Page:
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Background: The successful utilization of the balanced scorecard (BSC) framework in health care has been demonstrated in the literature. Given these successes, a financially struggling hospital implemented a BSC framework intervention which attempted a culture change centered upon patient satisfaction which it hoped would translate to improved financial stability. Despite the evidence of BSC successes, the intervention, entitled Route 99, did not succeed in this hospital.

Purpose: This case study was conducted to identify learnable lessons and confounding factors associated with the successes and failures of Route 99. Metrics for patient satisfaction and employee satisfaction were examined as reflections of the intervention, the BSC framework, and the confounding financial condition of the hospital.

Methodology: Through case study methodology, mean quarterly patient satisfaction scores tabulated by an outside vendor for inpatient and outpatient services were divided into four time intervals and compared through analysis of variance. Employee satisfaction was measured through a hospital-provided 12-question employee survey, administered through convenience sampling at the beginning and 7 months into Route 99. Each question utilized a 5-point Likert scale and generated two samples which were verified for sample independence through chi-square analysis. Mann-Whitney U test was used for comparison.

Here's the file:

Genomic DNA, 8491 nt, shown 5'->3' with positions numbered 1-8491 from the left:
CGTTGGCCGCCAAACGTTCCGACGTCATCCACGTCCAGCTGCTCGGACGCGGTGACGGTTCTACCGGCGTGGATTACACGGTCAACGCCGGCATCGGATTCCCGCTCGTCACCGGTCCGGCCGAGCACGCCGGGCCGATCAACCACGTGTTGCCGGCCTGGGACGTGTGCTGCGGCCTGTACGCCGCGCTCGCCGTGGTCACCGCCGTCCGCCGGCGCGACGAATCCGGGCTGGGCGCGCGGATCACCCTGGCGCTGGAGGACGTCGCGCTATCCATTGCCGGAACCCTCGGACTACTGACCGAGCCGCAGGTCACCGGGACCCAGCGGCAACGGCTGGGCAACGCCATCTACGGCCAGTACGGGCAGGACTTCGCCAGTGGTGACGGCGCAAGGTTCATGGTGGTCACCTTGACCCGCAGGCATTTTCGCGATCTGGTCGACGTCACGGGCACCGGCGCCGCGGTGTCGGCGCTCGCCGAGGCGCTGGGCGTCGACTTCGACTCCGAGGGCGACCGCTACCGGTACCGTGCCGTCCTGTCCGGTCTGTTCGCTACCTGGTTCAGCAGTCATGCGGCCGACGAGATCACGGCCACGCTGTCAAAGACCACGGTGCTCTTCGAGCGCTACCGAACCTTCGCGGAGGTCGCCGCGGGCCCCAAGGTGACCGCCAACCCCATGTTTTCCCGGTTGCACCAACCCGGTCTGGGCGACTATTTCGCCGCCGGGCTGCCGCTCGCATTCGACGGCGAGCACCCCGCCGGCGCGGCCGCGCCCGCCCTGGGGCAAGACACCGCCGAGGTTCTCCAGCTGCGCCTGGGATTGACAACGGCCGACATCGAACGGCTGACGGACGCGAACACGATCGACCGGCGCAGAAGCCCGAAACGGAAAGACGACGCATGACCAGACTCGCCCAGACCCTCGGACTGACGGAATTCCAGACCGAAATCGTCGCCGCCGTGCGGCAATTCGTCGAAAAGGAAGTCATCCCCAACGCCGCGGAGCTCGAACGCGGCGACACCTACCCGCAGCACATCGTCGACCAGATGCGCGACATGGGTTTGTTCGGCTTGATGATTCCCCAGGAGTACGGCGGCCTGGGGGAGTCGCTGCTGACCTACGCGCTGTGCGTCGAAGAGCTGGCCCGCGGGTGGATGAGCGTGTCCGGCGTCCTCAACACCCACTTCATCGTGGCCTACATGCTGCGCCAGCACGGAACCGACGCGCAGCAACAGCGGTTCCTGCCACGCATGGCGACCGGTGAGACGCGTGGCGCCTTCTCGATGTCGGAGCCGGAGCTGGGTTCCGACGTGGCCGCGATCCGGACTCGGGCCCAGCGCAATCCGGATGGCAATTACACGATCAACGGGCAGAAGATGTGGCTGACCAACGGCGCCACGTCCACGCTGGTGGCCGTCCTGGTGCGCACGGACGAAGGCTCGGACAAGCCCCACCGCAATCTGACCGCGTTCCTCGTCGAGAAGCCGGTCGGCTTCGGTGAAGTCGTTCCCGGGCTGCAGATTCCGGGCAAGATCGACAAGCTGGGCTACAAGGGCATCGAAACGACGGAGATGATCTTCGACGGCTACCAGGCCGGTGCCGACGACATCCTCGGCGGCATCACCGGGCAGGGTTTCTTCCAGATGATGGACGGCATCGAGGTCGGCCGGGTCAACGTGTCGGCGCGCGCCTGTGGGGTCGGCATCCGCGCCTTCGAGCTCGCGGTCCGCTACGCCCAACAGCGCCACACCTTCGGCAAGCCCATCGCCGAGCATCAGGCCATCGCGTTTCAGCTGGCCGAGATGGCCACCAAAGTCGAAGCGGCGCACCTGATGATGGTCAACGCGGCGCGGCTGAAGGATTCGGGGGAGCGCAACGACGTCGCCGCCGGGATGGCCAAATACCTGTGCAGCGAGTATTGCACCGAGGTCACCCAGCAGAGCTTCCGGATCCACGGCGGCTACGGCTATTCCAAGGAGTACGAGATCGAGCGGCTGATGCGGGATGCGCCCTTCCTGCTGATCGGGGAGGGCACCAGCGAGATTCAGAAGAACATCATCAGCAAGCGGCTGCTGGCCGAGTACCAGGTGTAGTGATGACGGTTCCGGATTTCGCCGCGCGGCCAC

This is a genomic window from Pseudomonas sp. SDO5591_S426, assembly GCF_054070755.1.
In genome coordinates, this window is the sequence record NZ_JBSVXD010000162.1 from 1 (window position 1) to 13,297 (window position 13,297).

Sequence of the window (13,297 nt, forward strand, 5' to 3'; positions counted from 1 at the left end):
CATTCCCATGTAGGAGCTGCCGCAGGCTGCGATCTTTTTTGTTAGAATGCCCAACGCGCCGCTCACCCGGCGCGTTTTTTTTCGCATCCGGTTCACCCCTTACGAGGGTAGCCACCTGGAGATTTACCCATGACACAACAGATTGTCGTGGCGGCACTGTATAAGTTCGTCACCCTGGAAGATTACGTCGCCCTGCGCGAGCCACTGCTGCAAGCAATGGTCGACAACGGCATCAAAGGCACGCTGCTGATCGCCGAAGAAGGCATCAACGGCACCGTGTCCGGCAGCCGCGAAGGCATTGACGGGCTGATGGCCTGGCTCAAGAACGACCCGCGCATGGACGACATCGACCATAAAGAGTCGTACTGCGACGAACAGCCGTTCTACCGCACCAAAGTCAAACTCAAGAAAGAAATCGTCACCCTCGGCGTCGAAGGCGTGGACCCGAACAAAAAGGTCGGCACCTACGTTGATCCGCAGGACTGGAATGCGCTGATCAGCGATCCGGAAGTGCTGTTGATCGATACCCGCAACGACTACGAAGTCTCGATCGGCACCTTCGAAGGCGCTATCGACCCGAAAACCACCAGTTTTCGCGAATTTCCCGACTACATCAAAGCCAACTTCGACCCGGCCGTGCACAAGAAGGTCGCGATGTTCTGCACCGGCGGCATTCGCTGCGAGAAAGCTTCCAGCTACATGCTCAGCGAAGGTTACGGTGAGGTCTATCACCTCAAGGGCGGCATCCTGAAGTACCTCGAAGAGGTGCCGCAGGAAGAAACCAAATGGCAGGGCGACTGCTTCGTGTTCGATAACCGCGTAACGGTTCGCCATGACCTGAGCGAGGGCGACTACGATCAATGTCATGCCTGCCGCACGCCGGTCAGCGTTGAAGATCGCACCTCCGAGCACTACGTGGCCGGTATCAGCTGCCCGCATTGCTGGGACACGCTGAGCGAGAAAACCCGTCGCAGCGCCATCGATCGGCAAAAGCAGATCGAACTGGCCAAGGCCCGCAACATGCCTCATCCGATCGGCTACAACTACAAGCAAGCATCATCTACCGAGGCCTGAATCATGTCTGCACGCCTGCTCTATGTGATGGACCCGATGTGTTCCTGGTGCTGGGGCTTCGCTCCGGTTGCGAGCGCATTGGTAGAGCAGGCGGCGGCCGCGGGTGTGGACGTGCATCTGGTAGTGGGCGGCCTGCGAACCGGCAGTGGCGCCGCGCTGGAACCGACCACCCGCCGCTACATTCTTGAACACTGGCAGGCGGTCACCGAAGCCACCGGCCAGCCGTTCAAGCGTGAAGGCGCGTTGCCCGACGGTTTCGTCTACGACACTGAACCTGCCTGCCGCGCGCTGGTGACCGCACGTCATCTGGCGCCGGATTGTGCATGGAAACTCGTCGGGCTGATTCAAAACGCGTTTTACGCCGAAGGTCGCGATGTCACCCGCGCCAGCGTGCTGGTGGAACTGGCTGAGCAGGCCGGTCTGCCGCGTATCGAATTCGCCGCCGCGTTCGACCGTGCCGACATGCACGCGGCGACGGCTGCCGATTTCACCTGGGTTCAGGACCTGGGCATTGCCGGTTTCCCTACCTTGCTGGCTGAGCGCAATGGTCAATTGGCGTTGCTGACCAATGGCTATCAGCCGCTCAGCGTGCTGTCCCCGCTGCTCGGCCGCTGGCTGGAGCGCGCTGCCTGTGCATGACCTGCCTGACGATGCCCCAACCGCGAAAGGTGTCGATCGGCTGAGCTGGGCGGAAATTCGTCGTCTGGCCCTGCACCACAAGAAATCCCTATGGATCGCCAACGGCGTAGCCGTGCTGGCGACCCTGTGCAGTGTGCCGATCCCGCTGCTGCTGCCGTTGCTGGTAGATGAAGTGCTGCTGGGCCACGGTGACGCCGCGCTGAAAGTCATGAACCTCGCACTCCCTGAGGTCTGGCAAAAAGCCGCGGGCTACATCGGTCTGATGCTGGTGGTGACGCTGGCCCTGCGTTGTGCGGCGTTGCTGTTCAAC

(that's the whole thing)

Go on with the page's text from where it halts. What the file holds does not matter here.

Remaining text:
Findings: Inpatient patient satisfaction scores exhibited a nonsignificant upward trend. However, the analysis of variance demonstrated a significant rise in outpatient patient satisfaction (p < .05). An interesting finding was that employee satisfaction declined (p < .05) significantly for supervisors and directors in three areas. The inverse relationship between patient satisfaction and employee satisfaction is in contrast to that found in the literature by the authors.

Practice Implications: Examination of the BSC framework, the hospital's financial standing, and the metrics for patient satisfaction and employee satisfaction illuminated the importance of management transparency, leadership support, appropriate metric selection, and the strength of the BSC under turbulent circumstances.


This is a non-final version of an article published in final form in Lorden, A., Coustasse, A., & Singh, K. P. (2008). The balanced scorecard framework - A case study of patient and employee satisfaction: What happens when it does not work as planned? Health Care Management Review, 33(2), 145-155.

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